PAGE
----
Receiving the feedback from beta readers isn’t always easy. Who likes to hear that what they’ve written has horrible plot holes, that the characters are unlikeable, or that the story just lacks the “oomph” it needs to succeed? But I know from experience that receiving feedback is incredibly helpful. I’ve learned so much from my beta readers – not only about my books, but also about how things I perceive as coming across one way might come across to another person.

In addition to all the writerly good that comes from beta readers, there are multiple friends I’ve made through beta reading. I’m still in very regular contact with at least four of the beta readers who read When Life Hands You Lymes, and would consider all of them to be my friends. It’s a wonderful feeling.

Today I am thankful to be a writer. Today I am thankful for all the beta readers who are working on Echoes. Today I am thankful that I can be part of a writing community where people are helpful, encouraging, and kind.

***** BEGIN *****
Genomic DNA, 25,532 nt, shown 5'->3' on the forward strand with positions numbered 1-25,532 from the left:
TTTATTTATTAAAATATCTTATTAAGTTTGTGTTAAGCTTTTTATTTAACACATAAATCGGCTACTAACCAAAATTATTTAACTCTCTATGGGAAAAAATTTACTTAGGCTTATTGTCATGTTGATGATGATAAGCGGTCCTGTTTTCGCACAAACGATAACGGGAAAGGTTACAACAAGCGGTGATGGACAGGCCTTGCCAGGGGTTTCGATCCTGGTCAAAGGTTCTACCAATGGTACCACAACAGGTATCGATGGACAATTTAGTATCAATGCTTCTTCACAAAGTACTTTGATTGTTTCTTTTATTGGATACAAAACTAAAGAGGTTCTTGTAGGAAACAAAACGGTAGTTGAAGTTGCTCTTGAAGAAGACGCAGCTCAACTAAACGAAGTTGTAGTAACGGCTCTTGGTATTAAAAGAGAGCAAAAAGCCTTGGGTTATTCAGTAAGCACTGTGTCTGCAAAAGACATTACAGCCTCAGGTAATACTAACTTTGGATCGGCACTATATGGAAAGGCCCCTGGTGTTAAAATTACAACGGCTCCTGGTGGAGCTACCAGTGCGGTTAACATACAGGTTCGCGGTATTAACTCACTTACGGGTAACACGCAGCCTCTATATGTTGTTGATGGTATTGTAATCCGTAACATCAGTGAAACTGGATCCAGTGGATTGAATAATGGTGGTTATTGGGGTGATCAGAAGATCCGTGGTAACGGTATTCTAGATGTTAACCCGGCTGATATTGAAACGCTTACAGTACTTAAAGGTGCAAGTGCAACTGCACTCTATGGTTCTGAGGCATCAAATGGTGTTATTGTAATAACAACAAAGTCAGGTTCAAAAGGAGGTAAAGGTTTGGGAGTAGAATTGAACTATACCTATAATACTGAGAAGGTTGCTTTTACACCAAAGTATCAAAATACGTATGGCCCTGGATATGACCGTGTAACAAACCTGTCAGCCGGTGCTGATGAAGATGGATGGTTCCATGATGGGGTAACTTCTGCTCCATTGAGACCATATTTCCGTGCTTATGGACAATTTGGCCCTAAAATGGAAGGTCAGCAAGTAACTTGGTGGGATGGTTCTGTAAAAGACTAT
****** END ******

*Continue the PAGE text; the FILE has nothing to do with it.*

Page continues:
Thank you – all of you – for being a part of my life and my writing journey!

 

Echoes – Exciting News

In a land where twins are outcasts, identical princesses masquerade as one girl – Rylie, heir to the throne; a secret not even their father knows. 

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Kios has long been called barbaric by neighboring countries due to their practice of sentencing whole families to the City of Outcasts when echoes (two children at once) are born.